Then, on October 29th, 1971, the unthinkable occurred - a fellow Florida musician, Duane Allman was killed in a motorcycle accident. At the time, Les was playing with bandmate Peter Schless, a keyboard player from Venice, Florida, in their band Power. Peter knew Dickey Betts and had heard he was looking for players. So Les and Peter drove to Macon, Georgia, to jam with Dickey. A few weeks after returning to Florida, Les was called back to Georgia. As a result, Les was invited to record with The Allman Brothers Band. That’s Les you hear playing guitar harmonies with Dickey Betts on “Ramblin’ Man” and the intro acoustic guitar on “Jessica”, their two biggest hits from the Brothers and Sisters album.

The news spread quickly about this young guitar talent. Dudek was offered a guitar spot with Boz Scaggs. He commuted back and forth from Macon, Georgia, to San Francisco, California, touring with Boz and later appeared on the Silk Degrees album. Les also appeared in Boz’s “Low Down” and “Lido Shuffle” videos made for television. In 1974, Boz was a featured guest on the Joker Tour with the Steve Miller Band. Also on the bill was James Cotton. At the end of Miller’s set, Steve invited Boz, James Cotton and Les out on stage to finish the show. At the end of this tour, Miller invited Les up to Seattle, Washington, to record some tunes that turned into classic hits on Steve Miller’s Fly Like an Eagle and Book of Dreams, from which Les co-wrote “Sacrifice”. Another memorable show Les did with Miller was the second Knebworth Park outside of London, England, with Pink Floyd, Captain Beefheart and members from Monty Python.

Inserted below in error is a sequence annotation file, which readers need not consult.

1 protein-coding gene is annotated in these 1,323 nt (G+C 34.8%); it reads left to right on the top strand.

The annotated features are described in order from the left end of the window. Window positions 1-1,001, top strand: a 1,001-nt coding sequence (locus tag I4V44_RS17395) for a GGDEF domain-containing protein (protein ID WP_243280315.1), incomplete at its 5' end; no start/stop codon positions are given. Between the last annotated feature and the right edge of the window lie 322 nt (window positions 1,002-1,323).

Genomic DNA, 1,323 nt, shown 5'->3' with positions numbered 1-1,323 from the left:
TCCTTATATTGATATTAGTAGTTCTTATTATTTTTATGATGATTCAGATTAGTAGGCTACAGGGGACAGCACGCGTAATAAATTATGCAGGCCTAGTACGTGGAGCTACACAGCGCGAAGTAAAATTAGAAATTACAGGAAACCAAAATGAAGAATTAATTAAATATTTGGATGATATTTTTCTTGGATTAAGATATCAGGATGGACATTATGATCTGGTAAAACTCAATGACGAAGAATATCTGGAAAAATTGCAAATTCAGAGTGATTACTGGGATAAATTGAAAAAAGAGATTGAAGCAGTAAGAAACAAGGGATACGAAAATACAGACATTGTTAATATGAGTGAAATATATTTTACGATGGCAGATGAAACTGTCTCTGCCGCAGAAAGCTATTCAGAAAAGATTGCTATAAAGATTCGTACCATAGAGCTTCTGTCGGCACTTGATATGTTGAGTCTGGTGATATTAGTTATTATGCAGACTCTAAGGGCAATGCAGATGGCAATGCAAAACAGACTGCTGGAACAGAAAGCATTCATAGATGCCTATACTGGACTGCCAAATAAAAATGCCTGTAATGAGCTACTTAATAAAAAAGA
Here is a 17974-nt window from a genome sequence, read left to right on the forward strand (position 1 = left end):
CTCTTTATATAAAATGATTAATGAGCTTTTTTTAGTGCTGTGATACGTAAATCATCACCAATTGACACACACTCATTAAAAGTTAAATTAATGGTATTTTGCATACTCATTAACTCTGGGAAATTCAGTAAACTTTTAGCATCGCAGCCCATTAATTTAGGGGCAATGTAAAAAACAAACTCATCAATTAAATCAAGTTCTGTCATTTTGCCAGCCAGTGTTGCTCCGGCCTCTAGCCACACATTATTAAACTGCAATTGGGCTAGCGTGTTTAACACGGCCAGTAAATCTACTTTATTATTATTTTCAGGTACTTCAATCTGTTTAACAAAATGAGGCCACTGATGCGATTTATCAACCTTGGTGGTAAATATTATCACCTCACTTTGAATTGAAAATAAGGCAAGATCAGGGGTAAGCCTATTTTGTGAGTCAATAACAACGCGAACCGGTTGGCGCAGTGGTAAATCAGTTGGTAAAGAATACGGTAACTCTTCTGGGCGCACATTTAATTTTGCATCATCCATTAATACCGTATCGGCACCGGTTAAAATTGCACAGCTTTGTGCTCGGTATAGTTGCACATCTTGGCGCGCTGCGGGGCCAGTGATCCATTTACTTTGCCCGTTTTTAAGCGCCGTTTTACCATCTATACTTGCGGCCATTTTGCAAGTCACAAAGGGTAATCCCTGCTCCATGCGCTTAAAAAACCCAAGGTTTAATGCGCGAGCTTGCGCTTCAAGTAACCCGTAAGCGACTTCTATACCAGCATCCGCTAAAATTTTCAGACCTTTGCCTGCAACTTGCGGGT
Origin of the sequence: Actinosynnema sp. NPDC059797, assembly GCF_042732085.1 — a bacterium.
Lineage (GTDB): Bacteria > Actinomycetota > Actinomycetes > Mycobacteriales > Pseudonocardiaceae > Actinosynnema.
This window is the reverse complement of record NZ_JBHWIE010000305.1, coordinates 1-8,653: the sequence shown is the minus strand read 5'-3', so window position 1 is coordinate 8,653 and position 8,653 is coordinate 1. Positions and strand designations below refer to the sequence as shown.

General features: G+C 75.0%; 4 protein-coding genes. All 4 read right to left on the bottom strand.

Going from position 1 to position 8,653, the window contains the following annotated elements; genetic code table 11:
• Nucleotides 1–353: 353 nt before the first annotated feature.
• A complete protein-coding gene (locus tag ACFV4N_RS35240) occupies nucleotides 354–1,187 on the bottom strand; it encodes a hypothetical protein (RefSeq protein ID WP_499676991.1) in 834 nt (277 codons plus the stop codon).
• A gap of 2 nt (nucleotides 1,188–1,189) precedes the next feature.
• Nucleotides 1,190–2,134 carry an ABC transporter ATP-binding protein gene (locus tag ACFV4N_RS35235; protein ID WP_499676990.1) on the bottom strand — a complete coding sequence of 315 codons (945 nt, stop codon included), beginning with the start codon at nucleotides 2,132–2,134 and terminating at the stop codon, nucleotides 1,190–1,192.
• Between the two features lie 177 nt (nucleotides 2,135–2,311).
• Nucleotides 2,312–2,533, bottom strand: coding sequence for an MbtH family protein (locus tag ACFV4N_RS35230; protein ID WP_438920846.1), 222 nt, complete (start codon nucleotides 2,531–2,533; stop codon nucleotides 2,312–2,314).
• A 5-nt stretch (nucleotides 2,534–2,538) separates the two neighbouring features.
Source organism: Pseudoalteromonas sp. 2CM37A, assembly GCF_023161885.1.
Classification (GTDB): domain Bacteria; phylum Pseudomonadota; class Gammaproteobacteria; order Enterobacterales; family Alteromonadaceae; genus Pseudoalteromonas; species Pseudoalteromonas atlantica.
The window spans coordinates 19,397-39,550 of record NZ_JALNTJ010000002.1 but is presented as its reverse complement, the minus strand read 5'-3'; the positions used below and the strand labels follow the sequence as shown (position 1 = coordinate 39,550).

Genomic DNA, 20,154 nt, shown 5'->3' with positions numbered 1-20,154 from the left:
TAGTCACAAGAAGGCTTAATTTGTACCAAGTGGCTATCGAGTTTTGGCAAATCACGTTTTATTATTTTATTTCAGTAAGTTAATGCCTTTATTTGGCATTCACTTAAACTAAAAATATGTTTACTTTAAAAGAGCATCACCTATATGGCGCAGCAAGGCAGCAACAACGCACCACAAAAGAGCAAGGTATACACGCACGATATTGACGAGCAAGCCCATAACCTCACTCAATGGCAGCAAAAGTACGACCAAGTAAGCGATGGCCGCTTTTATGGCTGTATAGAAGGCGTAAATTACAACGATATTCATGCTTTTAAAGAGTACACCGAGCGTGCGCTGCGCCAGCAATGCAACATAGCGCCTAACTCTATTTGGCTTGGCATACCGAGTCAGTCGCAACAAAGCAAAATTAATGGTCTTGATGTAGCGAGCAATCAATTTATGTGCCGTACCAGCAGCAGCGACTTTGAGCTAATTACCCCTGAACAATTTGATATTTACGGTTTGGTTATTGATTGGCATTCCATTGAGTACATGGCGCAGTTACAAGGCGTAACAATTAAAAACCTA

Invited by Miller to join his band, Les moved to California. Les formed a band called Polar Bear in the San Francisco area from members of Scaggs and Miller. Les, Gerald Johnson, Joachiem Young and Billy Meeker recorded demos for Warner Brothers, who declined. However, Les was asked to record a demo for Columbia Records. At the same time, a manager called Les and asked him to come to a rehearsal hall in San Francisco to hear the new band he was nurturing. He wanted “the two guitar heroes” of the Bay area to be in the same band, “. . . and we’re going to call it Journey”. The same day Les was invited to the first Journey rehearsal, he was offered a solo recording deal from Columbia records.